HMA v DARREN LAUDER MCKAY

At the High Court in Edinburgh Lord Pentland sentenced Darren Lauder Mckay to 3 years imprisonment after he pled guilty to failing without reasonable excuse to appear at a High Court diet 11 June 2013.

On sentencing Lord Pentland made the following statement in court:

20 March 2014

“Darren Lauder McKay, you pled guilty at a Preliminary Hearing on 27 January 2014 to  a contravention of section 102A(1)(a) of the Criminal Procedure (Scotland) Act 1995, as amended, by failing without reasonable excuse to appear at a High Court diet (a preliminary hearing) on 11 June 2013.  You had been duly cited to attend that hearing, but you chose not to do so and instead went on the run and were not apprehended until 27 November 2013 after a warrant had been granted for your arrest and the police had been instructed to enforce it.  By that time the trial of your co-accused, Ronald Smith and Walter Bett had taken place in your absence.  The regrettable upshot of your decision to abscond was that you had to be separately tried; there required to be two High Court trials instead of just one.  A great deal of extra public expense was thereby incurred – to the police, prison, court and prosecution services; witnesses required to testify for a second time (some of whom were in custody) and, of course, a second jury had to be convened. 

It is no exaggeration to say that you have a disgraceful record of previous offending.  It includes, amongst your numerous convictions for a wide range of offences, several convictions for failing to comply with bail conditions and for attempting to defeat or pervert the course of justice.  I note that you committed the present offence whilst you were on bail.  From all this it is very clear that you are a person who has no respect for the law.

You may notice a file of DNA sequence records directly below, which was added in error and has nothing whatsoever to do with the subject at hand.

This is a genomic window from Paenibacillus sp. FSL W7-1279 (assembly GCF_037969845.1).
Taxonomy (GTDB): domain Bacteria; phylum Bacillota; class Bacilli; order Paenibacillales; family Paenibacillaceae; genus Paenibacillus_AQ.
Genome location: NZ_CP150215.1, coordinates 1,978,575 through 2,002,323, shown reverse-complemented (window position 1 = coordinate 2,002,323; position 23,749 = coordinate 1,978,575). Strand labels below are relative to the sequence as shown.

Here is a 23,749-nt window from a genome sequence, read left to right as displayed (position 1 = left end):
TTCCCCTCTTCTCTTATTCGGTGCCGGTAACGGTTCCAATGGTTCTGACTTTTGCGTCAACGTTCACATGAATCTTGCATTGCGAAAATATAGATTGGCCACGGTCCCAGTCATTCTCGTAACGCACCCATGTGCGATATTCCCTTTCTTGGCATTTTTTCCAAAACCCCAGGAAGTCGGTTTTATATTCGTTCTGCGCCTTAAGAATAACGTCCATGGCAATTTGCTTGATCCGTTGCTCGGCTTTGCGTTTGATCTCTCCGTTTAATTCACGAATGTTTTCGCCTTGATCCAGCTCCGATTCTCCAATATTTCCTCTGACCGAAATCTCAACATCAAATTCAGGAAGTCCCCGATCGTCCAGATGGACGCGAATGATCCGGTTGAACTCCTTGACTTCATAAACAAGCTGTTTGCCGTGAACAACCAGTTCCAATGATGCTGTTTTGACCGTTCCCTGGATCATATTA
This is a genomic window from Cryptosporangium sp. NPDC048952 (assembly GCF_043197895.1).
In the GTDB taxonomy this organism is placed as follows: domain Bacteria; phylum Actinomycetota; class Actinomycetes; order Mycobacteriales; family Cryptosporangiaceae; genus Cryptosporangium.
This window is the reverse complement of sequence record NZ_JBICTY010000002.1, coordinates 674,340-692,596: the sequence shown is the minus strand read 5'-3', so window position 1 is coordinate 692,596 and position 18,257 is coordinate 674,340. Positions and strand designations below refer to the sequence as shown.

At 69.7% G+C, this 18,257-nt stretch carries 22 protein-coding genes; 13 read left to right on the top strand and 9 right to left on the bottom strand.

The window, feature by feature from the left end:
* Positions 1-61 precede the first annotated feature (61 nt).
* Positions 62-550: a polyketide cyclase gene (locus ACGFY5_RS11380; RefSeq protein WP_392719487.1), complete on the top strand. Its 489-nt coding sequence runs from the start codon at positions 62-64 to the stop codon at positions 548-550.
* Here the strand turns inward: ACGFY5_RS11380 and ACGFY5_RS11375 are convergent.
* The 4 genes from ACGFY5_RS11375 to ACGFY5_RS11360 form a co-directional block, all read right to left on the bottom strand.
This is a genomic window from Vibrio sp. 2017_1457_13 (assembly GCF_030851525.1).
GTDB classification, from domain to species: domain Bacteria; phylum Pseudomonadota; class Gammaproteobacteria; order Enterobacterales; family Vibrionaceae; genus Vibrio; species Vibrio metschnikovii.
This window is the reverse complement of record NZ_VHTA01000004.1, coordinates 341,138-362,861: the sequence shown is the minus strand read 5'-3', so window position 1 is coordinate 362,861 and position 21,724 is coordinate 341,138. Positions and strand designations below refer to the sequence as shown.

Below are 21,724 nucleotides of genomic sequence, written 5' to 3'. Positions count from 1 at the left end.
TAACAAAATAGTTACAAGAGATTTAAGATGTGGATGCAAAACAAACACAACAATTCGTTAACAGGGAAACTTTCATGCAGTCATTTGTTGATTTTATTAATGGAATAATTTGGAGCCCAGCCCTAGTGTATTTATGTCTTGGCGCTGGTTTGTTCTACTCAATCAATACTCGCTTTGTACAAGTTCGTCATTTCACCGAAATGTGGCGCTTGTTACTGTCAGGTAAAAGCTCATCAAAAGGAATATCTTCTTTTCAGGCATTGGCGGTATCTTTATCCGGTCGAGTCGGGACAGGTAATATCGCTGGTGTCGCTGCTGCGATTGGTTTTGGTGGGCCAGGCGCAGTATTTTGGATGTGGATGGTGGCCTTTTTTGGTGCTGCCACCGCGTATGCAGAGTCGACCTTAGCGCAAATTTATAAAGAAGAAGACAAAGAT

I take into account the submissions advance in mitigation.  It is a dispiriting feature of the present case that you have spent almost the whole of your adult life in custody. Non-custodial disposals have been attempted, but without success.

In the whole circumstances, I am satisfied that the court must take a serious view of the present offence.  I note that the maximum penalty prescribed by Parliament is 5 years imprisonment.  Having regard to the nature and extent of your record and particularly to the number of analogous convictions, I would have imposed a sentence of 3 years and 6 months imprisonment if you had not pled guilty.  Six months of that would have been attributable to the bail aggravation.

Any utilitarian benefit flowing from your guilty plea seems to me to have been minimal. In the circumstances, I shall allow a discount of 6 months.

I shall backdate the resultant sentence of 3 years imprisonment to 27 November 2013.”